Scheme 1. Schematic representation of the synthesis of bio-polyols in the presence of catalyst.
Polymers 13 00612 sch001
Figure 1. 13C-NMR spectrum of bio-polyol from ESO (epoxidized soybean oil) and caprylic acid obtained at different epoxy/carboxyl molar ratios. Signals are normalized in respect to signals at 67.3 and 60.5 ppm (methylene and methine carbon atoms of glycerol).
Figure 1. 13C-NMR spectrum of bio-polyol from ESO (epoxidized soybean oil) and caprylic acid obtained at different epoxy/carboxyl molar ratios. Signals are normalized in respect to signals at 67.3 and 60.5 ppm (methylene and methine carbon atoms of glycerol).
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Figure 2. SEC (size exclusion chromatography) chromatograms of bio-polyols from ESO and caprylic acid: (a) with different epoxy/carboxyl ratio and (b) effect of the presence of TEA (triethylamine) on molecular weight.
Figure 2. SEC (size exclusion chromatography) chromatograms of bio-polyols from ESO and caprylic acid: (a) with different epoxy/carboxyl ratio and (b) effect of the presence of TEA (triethylamine) on molecular weight.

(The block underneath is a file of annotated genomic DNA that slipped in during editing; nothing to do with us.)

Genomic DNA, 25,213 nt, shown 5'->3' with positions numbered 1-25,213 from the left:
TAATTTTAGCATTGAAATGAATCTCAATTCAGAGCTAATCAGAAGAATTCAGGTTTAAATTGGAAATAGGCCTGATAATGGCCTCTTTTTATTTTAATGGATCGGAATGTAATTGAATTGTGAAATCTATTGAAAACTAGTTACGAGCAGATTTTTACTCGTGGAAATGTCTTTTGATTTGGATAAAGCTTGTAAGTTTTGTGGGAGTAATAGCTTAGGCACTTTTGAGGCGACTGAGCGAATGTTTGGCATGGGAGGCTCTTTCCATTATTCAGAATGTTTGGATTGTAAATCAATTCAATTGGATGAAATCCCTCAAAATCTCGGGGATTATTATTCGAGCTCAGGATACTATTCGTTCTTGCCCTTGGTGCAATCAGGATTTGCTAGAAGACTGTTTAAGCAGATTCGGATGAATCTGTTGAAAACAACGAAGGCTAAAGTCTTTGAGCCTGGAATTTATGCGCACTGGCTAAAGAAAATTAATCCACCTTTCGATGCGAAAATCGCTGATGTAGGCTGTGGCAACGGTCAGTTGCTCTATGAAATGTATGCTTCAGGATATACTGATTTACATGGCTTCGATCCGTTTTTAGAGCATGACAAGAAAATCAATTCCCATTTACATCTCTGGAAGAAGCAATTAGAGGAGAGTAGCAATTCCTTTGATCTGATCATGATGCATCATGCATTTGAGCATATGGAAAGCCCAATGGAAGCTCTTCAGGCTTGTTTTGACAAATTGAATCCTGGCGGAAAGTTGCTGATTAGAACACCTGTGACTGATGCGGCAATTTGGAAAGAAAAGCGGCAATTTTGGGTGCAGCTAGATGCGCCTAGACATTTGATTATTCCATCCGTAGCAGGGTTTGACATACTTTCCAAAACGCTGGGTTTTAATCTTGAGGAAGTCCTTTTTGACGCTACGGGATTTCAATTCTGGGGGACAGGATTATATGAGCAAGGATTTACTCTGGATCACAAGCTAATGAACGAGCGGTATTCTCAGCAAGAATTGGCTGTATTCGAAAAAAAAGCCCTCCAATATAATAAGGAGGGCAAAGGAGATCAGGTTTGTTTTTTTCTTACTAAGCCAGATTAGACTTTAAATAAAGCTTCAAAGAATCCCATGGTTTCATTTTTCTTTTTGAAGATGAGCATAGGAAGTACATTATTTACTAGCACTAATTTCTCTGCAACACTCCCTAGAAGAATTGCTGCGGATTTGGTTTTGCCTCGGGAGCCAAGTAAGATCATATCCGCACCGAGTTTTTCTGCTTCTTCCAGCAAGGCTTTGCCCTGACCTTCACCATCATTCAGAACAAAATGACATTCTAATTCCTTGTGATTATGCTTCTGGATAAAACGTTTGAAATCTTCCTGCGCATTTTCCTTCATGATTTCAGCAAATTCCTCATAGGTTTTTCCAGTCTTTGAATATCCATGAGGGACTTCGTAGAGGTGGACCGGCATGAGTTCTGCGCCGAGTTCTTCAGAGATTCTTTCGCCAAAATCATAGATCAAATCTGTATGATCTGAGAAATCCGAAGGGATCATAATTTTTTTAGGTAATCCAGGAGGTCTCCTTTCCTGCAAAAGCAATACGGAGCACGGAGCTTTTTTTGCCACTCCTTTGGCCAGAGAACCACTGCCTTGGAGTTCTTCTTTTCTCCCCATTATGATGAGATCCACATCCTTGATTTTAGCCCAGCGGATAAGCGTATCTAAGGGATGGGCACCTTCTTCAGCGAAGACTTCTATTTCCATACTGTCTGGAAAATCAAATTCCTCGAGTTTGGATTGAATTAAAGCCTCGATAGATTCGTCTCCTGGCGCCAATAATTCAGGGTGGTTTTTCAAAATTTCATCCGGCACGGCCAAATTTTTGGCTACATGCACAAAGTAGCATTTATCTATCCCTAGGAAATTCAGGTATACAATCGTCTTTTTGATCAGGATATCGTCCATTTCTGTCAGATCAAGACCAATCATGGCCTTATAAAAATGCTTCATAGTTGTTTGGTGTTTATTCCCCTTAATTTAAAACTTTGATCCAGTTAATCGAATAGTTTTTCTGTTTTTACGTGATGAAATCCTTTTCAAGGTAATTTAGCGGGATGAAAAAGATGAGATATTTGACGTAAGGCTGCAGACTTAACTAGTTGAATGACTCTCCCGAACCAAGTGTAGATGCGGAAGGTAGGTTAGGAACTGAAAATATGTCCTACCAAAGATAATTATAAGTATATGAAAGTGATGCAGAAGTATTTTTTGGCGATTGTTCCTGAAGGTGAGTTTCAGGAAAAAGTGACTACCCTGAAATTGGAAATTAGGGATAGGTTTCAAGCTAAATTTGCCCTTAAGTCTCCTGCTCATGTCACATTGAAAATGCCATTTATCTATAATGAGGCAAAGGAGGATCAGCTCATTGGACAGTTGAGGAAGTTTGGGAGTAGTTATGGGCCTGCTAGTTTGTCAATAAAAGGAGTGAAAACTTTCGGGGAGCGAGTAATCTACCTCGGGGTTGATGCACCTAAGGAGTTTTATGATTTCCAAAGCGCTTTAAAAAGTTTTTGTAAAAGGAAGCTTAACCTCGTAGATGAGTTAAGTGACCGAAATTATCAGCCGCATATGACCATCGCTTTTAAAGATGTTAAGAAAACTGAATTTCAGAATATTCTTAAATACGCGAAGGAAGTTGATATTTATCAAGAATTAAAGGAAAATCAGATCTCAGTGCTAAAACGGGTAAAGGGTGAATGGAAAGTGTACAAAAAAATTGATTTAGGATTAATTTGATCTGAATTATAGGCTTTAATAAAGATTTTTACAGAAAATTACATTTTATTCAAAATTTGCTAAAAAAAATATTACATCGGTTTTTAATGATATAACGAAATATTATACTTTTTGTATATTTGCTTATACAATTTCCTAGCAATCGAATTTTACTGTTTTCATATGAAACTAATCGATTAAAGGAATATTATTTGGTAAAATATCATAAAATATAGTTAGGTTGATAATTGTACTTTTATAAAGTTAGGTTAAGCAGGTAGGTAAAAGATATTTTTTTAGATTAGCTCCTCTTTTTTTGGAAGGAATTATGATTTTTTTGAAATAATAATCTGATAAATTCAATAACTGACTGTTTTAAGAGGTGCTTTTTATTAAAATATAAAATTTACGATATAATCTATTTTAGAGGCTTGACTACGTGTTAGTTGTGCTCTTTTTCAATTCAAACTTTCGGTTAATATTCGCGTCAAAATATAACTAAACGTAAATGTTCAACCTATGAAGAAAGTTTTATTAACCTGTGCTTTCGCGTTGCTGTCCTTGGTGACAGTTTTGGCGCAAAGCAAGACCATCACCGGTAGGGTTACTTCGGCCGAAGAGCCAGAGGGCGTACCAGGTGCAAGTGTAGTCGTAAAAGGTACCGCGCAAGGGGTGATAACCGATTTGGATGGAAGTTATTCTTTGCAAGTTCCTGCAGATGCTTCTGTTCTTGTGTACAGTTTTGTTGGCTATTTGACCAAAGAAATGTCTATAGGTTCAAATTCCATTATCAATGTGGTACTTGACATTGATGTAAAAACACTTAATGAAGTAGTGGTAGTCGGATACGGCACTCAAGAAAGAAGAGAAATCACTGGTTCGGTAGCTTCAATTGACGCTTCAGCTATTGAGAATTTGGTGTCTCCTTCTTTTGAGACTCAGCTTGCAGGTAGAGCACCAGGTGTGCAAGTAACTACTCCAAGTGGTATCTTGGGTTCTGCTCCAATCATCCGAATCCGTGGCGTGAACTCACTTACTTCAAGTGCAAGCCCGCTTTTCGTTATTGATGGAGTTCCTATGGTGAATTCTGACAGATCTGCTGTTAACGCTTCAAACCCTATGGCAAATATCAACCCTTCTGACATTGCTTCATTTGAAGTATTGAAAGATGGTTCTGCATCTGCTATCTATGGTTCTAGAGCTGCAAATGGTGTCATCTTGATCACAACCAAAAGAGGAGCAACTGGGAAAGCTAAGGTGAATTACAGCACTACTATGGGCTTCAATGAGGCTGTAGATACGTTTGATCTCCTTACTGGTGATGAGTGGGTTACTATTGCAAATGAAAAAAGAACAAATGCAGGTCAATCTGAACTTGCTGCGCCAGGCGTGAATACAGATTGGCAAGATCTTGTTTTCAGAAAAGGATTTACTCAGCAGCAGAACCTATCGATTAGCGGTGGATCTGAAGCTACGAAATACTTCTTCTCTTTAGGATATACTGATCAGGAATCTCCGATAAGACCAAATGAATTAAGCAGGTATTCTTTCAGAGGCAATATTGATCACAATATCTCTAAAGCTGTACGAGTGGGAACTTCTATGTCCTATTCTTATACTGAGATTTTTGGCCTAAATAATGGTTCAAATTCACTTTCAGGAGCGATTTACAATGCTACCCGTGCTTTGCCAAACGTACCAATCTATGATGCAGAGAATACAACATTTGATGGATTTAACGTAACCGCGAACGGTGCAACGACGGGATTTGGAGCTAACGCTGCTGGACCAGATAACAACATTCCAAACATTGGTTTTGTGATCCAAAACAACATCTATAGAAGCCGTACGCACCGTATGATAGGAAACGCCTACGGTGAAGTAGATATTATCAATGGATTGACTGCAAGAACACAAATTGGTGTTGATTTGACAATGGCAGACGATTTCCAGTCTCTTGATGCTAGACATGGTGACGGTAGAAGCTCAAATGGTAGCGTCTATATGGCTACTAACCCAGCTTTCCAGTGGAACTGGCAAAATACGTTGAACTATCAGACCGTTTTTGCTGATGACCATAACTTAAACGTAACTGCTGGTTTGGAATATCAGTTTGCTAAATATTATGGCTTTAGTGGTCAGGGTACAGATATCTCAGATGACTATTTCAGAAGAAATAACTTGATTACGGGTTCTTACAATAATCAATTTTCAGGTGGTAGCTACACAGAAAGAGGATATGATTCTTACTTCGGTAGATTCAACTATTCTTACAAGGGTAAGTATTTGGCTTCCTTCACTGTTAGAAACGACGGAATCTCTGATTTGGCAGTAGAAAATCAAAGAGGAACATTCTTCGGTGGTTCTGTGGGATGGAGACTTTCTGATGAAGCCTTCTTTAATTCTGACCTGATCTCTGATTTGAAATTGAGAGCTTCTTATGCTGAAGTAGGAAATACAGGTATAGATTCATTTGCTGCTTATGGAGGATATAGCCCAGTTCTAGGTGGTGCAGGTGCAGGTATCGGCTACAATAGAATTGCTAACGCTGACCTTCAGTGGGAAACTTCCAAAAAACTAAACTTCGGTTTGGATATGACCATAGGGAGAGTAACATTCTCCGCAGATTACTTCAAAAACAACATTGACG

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Figure 3. SEC chromatograms of bio-polyols from ESO and 3-phenyl butyric acid.
Figure 3. SEC chromatograms of bio-polyols from ESO and 3-phenyl butyric acid.
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Figure 4. 13C-NMR spectrum of bio-polyol from ELO (epoxidized linseed oil) and 3-phenyl butyric acid (run 11 in Table 1). * CD2Cl2 was used as solvent.
Figure 4. 13C-NMR spectrum of bio-polyol from ELO (epoxidized linseed oil) and 3-phenyl butyric acid (run 11 in Table 1). * CD2Cl2 was used as solvent.
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Figure 5. FTIR spectra of the selected bio-polyols from CA (caprylic acid; run 5, 8) and 3PBA (3-phenyl butyric acid; run 10, 11).
Figure 5. FTIR spectra of the selected bio-polyols from CA (caprylic acid; run 5, 8) and 3PBA (3-phenyl butyric acid; run 10, 11).
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Figure 6. TGA (thermogravimetric analysis) (a) and DTG (derivate thermogravimetry) (b) curves for selected bio-polyols from CA (run 5, 8) and 3PBA (run 10, 11).
Figure 6. TGA (thermogravimetric analysis) (a) and DTG (derivate thermogravimetry) (b) curves for selected bio-polyols from CA (run 5, 8) and 3PBA (run 10, 11).